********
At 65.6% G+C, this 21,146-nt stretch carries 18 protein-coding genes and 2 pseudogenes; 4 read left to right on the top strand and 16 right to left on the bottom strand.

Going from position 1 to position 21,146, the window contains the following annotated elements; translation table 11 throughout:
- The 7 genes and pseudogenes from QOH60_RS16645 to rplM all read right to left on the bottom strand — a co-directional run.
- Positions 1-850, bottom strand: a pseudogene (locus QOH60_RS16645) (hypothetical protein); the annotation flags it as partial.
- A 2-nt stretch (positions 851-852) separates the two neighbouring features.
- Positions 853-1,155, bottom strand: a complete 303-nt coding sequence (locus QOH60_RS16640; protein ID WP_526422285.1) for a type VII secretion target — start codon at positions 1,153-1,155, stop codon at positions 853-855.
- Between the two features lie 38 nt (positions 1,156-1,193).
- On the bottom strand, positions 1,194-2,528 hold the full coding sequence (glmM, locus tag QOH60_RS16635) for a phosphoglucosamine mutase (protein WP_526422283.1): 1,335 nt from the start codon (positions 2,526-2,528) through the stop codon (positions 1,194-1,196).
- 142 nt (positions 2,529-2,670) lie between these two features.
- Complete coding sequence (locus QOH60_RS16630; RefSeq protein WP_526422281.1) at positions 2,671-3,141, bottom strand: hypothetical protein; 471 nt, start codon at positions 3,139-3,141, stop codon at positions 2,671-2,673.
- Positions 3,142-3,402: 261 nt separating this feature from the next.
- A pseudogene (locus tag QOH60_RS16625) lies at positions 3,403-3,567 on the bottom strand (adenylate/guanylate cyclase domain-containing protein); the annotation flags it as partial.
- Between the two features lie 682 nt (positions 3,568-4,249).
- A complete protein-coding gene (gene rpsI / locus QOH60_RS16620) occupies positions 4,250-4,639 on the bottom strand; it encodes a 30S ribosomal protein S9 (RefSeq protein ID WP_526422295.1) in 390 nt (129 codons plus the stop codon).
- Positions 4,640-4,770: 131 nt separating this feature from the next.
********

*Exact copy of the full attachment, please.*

At 65.6% G+C, this 21,146-nt stretch carries 18 protein-coding genes and 2 pseudogenes; 4 read left to right on the top strand and 16 right to left on the bottom strand.

Going from position 1 to position 21,146, the window contains the following annotated elements; translation table 11 throughout:
- The 7 genes and pseudogenes from QOH60_RS16645 to rplM all read right to left on the bottom strand — a co-directional run.
- Positions 1-850, bottom strand: a pseudogene (locus QOH60_RS16645) (hypothetical protein); the annotation flags it as partial.
- A 2-nt stretch (positions 851-852) separates the two neighbouring features.
- Positions 853-1,155, bottom strand: a complete 303-nt coding sequence (locus QOH60_RS16640; protein ID WP_526422285.1) for a type VII secretion target — start codon at positions 1,153-1,155, stop codon at positions 853-855.
- Between the two features lie 38 nt (positions 1,156-1,193).
- On the bottom strand, positions 1,194-2,528 hold the full coding sequence (glmM, locus tag QOH60_RS16635) for a phosphoglucosamine mutase (protein WP_526422283.1): 1,335 nt from the start codon (positions 2,526-2,528) through the stop codon (positions 1,194-1,196).
- 142 nt (positions 2,529-2,670) lie between these two features.
- Complete coding sequence (locus QOH60_RS16630; RefSeq protein WP_526422281.1) at positions 2,671-3,141, bottom strand: hypothetical protein; 471 nt, start codon at positions 3,139-3,141, stop codon at positions 2,671-2,673.
- Positions 3,142-3,402: 261 nt separating this feature from the next.
- A pseudogene (locus tag QOH60_RS16625) lies at positions 3,403-3,567 on the bottom strand (adenylate/guanylate cyclase domain-containing protein); the annotation flags it as partial.
- Between the two features lie 682 nt (positions 3,568-4,249).
- A complete protein-coding gene (gene rpsI / locus QOH60_RS16620) occupies positions 4,250-4,639 on the bottom strand; it encodes a 30S ribosomal protein S9 (RefSeq protein ID WP_526422295.1) in 390 nt (129 codons plus the stop codon).
- Positions 4,640-4,770: 131 nt separating this feature from the next.